Racial Divides Found in Student Loan Defaults

Style Magazine Newswire | 7/3/2018, 2:04 p.m.
With 44 million consumers owing student debt that now reaches $1.5 trillion and still climbing, a lot of people want ...
Charlene Crowell

For my money, paying in full is seldom a practical option unless someone’s lottery numbers hit a jackpot. But the other three options offered could begin to chart a path in important ways.

Rehabilitation of student loan defaults can only be used one time. It also requires, according to Brookings, successfully making 9 payments over 10 months.

A second option, consolidating defaulted loans, can end default more quickly and is used by more than half of Blacks who have defaulted.

In recent years, loan discharge has been frequently pursued, especially by former students of now-defunct for-profit institutions. Others choosing public service careers may be eligible for loan forgiveness depending upon the type of loan, servicer assistance and employment.

Any loan default will worsen credit scores and will be a part of a consumer’s credit record for up to seven years. During this time, the cost of credit for other goods and services will be higher, and additionally cost many job applicants to lose out on employment opportunities. For several years, credit score screening has become a part of the job application process for many employers.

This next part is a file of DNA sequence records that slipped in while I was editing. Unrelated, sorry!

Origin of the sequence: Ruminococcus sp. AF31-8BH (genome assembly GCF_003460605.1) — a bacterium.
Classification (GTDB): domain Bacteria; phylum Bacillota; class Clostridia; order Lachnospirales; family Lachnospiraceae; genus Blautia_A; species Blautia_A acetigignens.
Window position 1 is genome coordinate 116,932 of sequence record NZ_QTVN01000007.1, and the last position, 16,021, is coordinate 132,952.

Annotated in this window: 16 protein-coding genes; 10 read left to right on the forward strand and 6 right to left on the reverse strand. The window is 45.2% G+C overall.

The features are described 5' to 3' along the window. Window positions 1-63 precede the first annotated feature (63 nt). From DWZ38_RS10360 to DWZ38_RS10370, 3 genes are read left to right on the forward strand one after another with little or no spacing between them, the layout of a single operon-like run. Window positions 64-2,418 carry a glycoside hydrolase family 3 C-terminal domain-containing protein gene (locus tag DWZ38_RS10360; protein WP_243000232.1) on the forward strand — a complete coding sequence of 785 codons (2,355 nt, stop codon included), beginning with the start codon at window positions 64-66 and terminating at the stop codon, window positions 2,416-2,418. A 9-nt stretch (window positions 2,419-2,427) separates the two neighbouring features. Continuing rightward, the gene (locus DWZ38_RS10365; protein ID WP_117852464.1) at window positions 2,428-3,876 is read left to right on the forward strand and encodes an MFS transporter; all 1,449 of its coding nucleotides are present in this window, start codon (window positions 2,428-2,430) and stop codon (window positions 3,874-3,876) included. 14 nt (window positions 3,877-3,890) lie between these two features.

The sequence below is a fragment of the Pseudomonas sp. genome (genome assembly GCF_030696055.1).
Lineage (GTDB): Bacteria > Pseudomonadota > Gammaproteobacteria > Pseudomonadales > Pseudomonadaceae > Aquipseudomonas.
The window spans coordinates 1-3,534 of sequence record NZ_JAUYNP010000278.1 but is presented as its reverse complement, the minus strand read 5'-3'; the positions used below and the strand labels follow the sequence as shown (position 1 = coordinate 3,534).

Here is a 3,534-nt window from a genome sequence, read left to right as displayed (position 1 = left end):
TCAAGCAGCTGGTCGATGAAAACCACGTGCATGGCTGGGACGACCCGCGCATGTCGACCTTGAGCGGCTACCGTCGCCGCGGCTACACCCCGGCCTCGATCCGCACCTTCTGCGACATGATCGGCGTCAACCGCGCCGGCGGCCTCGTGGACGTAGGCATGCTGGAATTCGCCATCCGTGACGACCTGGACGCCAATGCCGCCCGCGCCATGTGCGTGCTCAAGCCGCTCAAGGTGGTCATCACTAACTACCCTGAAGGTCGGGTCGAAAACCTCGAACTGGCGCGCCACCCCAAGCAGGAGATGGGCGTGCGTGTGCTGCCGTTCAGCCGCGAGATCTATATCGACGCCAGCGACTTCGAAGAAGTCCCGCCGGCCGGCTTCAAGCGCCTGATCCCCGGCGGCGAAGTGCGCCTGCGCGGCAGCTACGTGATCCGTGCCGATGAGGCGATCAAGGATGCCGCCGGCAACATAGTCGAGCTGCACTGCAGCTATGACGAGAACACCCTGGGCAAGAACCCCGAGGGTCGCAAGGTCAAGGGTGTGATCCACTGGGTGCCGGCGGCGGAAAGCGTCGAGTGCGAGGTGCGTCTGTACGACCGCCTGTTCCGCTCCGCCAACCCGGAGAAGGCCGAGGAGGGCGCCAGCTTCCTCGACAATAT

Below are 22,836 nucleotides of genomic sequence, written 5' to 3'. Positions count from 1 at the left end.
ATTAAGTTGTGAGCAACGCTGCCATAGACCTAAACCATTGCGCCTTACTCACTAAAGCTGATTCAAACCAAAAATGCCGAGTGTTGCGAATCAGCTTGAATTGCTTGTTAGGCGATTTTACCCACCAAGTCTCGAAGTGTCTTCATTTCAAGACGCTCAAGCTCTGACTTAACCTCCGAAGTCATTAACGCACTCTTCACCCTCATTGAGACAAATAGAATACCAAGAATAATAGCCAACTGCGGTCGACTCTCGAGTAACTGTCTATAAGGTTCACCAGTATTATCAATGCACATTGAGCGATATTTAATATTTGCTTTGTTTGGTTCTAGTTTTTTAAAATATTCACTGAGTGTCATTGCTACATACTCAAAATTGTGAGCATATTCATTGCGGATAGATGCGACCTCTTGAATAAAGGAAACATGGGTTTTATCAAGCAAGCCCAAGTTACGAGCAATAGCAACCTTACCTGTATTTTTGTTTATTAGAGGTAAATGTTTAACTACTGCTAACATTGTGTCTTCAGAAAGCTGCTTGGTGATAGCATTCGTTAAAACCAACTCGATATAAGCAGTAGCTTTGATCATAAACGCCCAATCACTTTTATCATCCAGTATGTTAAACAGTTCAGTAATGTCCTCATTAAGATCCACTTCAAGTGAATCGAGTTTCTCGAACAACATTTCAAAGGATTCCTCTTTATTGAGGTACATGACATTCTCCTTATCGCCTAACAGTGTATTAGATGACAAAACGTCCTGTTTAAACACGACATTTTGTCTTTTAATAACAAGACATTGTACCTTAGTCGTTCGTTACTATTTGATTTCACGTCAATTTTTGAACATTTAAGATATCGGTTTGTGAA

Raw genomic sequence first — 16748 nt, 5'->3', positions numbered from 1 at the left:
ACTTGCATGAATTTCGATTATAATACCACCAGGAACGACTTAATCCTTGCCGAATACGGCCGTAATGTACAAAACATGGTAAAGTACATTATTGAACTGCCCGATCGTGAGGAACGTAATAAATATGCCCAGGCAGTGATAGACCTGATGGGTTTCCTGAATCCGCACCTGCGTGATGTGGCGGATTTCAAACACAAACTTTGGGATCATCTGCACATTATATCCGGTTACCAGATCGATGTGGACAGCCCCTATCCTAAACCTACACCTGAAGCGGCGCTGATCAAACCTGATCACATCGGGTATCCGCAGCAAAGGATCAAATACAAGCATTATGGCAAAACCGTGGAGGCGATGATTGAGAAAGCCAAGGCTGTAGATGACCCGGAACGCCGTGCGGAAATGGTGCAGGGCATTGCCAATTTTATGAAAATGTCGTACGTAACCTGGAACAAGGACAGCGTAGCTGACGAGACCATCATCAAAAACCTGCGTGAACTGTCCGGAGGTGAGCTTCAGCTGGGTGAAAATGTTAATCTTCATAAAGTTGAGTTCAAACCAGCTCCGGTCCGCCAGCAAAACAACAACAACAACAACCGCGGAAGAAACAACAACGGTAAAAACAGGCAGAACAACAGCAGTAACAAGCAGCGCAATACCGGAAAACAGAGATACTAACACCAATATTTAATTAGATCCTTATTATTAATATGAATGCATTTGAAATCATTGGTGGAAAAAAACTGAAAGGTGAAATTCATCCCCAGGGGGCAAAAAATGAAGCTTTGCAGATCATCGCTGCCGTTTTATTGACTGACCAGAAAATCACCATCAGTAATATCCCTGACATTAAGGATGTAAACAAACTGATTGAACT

“The numbers show that our current system is not working, and that higher education is not providing the pathway to financial stability that it once accomplished,” said Ashley Harrington, Policy Counsel and Special Assistant to the President of the Center for Responsible Lending. “We need federal and state policymakers to take concrete steps to effectively address this crisis, such as better regulation of for-profit colleges.

“As for loan servicers, it is time to hold them accountable for their errors,” continued Harrington. “Standardizing income-based repayment plans, and when appropriate, refinancing of student loans, should be offered as alternative options before allowing borrowers to default.”

Charlene Crowell is the Communications Deputy Director with the Center for Responsible Lending. She can be reached at charlene.crowell@responsiblelending.org.